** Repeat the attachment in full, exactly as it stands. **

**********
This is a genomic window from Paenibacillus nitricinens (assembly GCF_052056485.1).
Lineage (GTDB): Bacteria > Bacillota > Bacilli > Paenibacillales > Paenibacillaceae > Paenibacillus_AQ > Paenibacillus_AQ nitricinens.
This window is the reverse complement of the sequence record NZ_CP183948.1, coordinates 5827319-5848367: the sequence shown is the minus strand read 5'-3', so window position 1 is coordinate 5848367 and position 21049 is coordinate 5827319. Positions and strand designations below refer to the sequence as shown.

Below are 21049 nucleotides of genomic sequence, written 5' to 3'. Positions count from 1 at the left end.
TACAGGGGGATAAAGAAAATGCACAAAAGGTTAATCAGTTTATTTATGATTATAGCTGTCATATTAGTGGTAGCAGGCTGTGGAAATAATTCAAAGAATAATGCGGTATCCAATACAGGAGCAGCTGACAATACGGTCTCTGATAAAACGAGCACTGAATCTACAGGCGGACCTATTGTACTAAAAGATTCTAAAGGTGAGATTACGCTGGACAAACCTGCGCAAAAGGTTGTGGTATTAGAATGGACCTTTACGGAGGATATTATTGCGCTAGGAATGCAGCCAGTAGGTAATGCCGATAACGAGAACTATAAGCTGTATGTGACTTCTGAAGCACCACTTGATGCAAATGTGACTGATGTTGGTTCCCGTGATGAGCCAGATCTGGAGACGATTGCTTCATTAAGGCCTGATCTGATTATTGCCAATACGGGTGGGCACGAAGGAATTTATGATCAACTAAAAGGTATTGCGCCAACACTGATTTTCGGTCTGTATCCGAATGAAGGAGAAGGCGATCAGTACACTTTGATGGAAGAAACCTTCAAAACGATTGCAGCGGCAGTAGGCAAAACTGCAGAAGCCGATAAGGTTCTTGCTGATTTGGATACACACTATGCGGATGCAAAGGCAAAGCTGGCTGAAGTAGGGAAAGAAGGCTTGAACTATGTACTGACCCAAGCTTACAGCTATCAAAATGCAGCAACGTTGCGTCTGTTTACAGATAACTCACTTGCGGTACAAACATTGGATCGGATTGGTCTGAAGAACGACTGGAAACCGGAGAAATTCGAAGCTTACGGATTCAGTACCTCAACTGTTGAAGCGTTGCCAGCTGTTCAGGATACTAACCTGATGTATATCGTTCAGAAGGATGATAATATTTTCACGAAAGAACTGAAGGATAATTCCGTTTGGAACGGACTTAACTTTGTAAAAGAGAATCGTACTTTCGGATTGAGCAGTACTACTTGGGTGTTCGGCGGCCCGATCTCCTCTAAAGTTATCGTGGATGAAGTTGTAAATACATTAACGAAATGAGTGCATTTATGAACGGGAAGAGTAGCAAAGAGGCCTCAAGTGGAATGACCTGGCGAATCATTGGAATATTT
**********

This is a genomic window from Paenibacillus nitricinens (assembly GCF_052056485.1).
Lineage (GTDB): Bacteria > Bacillota > Bacilli > Paenibacillales > Paenibacillaceae > Paenibacillus_AQ > Paenibacillus_AQ nitricinens.
This window is the reverse complement of the sequence record NZ_CP183948.1, coordinates 5827319-5848367: the sequence shown is the minus strand read 5'-3', so window position 1 is coordinate 5848367 and position 21049 is coordinate 5827319. Positions and strand designations below refer to the sequence as shown.

Below are 21049 nucleotides of genomic sequence, written 5' to 3'. Positions count from 1 at the left end.
TACAGGGGGATAAAGAAAATGCACAAAAGGTTAATCAGTTTATTTATGATTATAGCTGTCATATTAGTGGTAGCAGGCTGTGGAAATAATTCAAAGAATAATGCGGTATCCAATACAGGAGCAGCTGACAATACGGTCTCTGATAAAACGAGCACTGAATCTACAGGCGGACCTATTGTACTAAAAGATTCTAAAGGTGAGATTACGCTGGACAAACCTGCGCAAAAGGTTGTGGTATTAGAATGGACCTTTACGGAGGATATTATTGCGCTAGGAATGCAGCCAGTAGGTAATGCCGATAACGAGAACTATAAGCTGTATGTGACTTCTGAAGCACCACTTGATGCAAATGTGACTGATGTTGGTTCCCGTGATGAGCCAGATCTGGAGACGATTGCTTCATTAAGGCCTGATCTGATTATTGCCAATACGGGTGGGCACGAAGGAATTTATGATCAACTAAAAGGTATTGCGCCAACACTGATTTTCGGTCTGTATCCGAATGAAGGAGAAGGCGATCAGTACACTTTGATGGAAGAAACCTTCAAAACGATTGCAGCGGCAGTAGGCAAAACTGCAGAAGCCGATAAGGTTCTTGCTGATTTGGATACACACTATGCGGATGCAAAGGCAAAGCTGGCTGAAGTAGGGAAAGAAGGCTTGAACTATGTACTGACCCAAGCTTACAGCTATCAAAATGCAGCAACGTTGCGTCTGTTTACAGATAACTCACTTGCGGTACAAACATTGGATCGGATTGGTCTGAAGAACGACTGGAAACCGGAGAAATTCGAAGCTTACGGATTCAGTACCTCAACTGTTGAAGCGTTGCCAGCTGTTCAGGATACTAACCTGATGTATATCGTTCAGAAGGATGATAATATTTTCACGAAAGAACTGAAGGATAATTCCGTTTGGAACGGACTTAACTTTGTAAAAGAGAATCGTACTTTCGGATTGAGCAGTACTACTTGGGTGTTCGGCGGCCCGATCTCCTCTAAAGTTATCGTGGATGAAGTTGTAAATACATTAACGAAATGAGTGCATTTATGAACGGGAAGAGTAGCAAAGAGGCCTCAAGTGGAATGACCTGGCGAATCATTGGAATATTT